You might not think a lot about how your air conditioner functions, but it relies on refrigerant to keep your home cool. This refrigerant is controlled by environmental laws, because of the chemicals it contains.
Based on when your air conditioner was added to your home, it may need R-22, R-410A or R-32 refrigerant. We’ll go over the differences and which air conditioner refrigerants are being phased out in Fort Lauderdale, in addition to how these phaseouts impact you.
What’s R-22 and Why is It No Longer Being Made?
If your air conditioner was added before 2010, it probably contains Freon®. You can find out if your air conditioner has it by contacting us at 954-320-7398. You can also check the name plate on your air conditioner condenser, which is located outside your home. This sticker will contain information on what model of refrigerant your AC has.
Freon, which is also referred to as R-22, includes chlorine. Scientists consider R-22 to be bad for the earth’s ozone layer and one that prompts global warming. The Environmental Protection Agency, which manages refrigerants in the United States, outlawed its manufacture and import in January 2020.
Should I Replace My R-22 Air Conditioner?
It varies. If your air conditioning is operating correctly, you can continue to run it. With routine air conditioner maintenance, you can expect your AC to work around 15–20 years. However, the Department of Energy notes that substituting a 10-year-old air conditioner could save you 20–40% on annual cooling bills!
If you don’t replace your air conditioner, it can cause a problem if you have to have air conditioning repair in the future, specifically for refrigerant. Repairs can be higher-priced, because only limited amounts of recycled and reclaimed R-22 is on hand.
With the phaseout of R-22, most new air conditioners now have Puron®. Also known as R-410A, this refrigerant was created to keep the ozone layer healthy. Since it requires a varying pressure level, it doesn’t work with air conditioners that need R-22 for cooling.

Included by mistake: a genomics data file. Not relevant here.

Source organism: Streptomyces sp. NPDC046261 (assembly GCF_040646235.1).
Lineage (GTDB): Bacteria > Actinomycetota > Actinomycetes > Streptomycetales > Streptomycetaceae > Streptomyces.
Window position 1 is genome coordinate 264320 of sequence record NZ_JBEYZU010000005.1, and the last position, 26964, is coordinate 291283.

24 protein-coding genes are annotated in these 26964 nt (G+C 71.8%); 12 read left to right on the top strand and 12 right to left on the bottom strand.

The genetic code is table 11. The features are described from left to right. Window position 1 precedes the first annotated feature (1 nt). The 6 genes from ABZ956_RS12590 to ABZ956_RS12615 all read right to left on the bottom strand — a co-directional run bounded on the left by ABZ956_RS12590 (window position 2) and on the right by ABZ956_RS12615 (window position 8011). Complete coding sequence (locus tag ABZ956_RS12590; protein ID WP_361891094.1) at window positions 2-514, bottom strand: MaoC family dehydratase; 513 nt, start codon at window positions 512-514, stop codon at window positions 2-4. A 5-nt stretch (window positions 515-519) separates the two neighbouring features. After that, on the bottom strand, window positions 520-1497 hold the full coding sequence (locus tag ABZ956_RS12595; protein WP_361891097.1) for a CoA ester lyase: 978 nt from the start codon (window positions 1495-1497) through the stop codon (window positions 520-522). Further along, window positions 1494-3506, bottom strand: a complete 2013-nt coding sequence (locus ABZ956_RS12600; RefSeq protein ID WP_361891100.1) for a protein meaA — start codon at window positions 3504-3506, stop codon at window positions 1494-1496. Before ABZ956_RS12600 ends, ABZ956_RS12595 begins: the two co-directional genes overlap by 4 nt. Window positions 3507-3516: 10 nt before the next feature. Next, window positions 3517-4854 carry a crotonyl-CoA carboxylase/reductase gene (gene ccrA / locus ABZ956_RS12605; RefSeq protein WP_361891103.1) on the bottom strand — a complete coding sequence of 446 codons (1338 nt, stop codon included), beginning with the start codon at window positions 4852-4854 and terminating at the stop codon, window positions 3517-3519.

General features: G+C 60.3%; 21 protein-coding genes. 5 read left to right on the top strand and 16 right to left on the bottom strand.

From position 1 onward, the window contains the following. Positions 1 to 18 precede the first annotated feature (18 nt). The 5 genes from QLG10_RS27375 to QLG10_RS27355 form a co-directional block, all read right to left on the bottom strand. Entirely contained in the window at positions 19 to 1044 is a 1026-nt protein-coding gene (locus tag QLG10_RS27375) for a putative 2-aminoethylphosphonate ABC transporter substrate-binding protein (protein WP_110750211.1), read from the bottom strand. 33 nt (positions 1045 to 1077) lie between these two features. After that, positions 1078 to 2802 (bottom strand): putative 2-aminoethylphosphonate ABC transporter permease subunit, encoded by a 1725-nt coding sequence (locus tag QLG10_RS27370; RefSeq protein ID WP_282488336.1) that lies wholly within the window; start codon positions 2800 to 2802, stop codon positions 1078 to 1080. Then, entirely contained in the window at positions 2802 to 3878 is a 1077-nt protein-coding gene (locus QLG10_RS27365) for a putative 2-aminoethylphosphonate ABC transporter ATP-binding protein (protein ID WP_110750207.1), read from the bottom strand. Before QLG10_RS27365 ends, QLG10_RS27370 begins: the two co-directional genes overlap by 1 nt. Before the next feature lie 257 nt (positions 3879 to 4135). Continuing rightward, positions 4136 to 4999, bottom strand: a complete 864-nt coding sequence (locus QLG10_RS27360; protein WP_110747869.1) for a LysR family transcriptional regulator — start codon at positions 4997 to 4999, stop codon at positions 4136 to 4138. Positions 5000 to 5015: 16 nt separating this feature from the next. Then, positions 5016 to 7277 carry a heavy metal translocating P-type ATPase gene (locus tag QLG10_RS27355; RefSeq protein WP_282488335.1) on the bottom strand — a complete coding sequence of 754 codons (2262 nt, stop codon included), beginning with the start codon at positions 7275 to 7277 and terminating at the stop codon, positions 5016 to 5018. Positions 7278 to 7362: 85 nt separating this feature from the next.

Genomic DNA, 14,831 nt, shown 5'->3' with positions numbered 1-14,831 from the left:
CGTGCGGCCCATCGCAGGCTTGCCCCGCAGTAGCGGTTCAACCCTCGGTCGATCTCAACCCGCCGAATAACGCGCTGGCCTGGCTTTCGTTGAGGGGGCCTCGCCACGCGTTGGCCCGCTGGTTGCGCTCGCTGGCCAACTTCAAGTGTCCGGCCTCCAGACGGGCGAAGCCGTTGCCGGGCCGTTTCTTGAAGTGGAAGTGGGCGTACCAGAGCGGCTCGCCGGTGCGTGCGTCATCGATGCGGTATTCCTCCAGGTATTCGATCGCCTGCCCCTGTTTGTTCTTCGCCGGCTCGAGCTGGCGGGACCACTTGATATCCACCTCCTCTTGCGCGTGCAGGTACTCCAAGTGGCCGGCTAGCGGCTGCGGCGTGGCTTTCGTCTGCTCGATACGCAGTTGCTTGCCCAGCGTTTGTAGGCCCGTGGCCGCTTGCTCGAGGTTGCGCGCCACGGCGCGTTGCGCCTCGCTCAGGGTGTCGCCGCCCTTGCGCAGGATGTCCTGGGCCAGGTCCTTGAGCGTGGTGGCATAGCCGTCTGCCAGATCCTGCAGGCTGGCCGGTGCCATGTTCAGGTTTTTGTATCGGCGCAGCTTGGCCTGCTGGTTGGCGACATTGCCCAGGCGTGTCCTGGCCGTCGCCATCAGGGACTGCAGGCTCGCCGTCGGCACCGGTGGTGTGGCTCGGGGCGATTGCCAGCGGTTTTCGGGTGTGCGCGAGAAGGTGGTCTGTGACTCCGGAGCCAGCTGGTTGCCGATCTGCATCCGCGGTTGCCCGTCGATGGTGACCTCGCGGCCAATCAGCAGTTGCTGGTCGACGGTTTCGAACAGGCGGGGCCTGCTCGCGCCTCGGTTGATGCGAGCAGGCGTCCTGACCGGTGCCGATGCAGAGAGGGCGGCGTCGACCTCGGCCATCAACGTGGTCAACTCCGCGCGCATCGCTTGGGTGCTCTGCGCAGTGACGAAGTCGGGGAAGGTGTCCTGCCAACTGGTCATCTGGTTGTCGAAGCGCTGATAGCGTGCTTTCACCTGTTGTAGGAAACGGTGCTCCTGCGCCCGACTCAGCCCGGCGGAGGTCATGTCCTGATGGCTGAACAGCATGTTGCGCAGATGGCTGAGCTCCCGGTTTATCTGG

However, Puron still has the likelihood to contribute to global warming. As a consequence, it might also eventually be discontinued. Although it hasn’t been communicated yet for residential air conditioners, it’s likely sometime this decade.
What Refrigerant Will Take the Place of R-410A?
In preparation of the phaseout, some brands have begun using R-32 in new air conditioners. This refrigerant ranks low for global warming possibility—approximately one-third less than R-410A. And it also reduces energy expenditure by about 10%, according to the Intergovernmental Panel on Climate Change’s Fourth Assessment Report. That’s savings that could be passed on to you through your electrical expenses.
Solar Air Inc. Can Assist with All Your Air Conditioning Needs
In short, the alterations to air conditioner refrigerant probably won’t impact you greatly until you need repairs. But as we mentioned earlier, repairs connected to refrigerant might be more expensive since there are the limited amounts that are accessible.
In addition to that, your air conditioner frequently needs repair at the worst time, often on the muggiest day when we’re receiving many other appointments for AC repair.
If your air conditioner requires an outdated refrigerant or is aging, we suggest installing a modern, energy-efficient air conditioner. This ensures a hassle-free summer and may even decrease your energy costs, especially if you choose an ENERGY STAR®-rated model. Plus, Solar Air Inc. has many financing solutions to make your new air conditioner work with your budget. Contact us at 954-320-7398 to begin right away with a free estimate.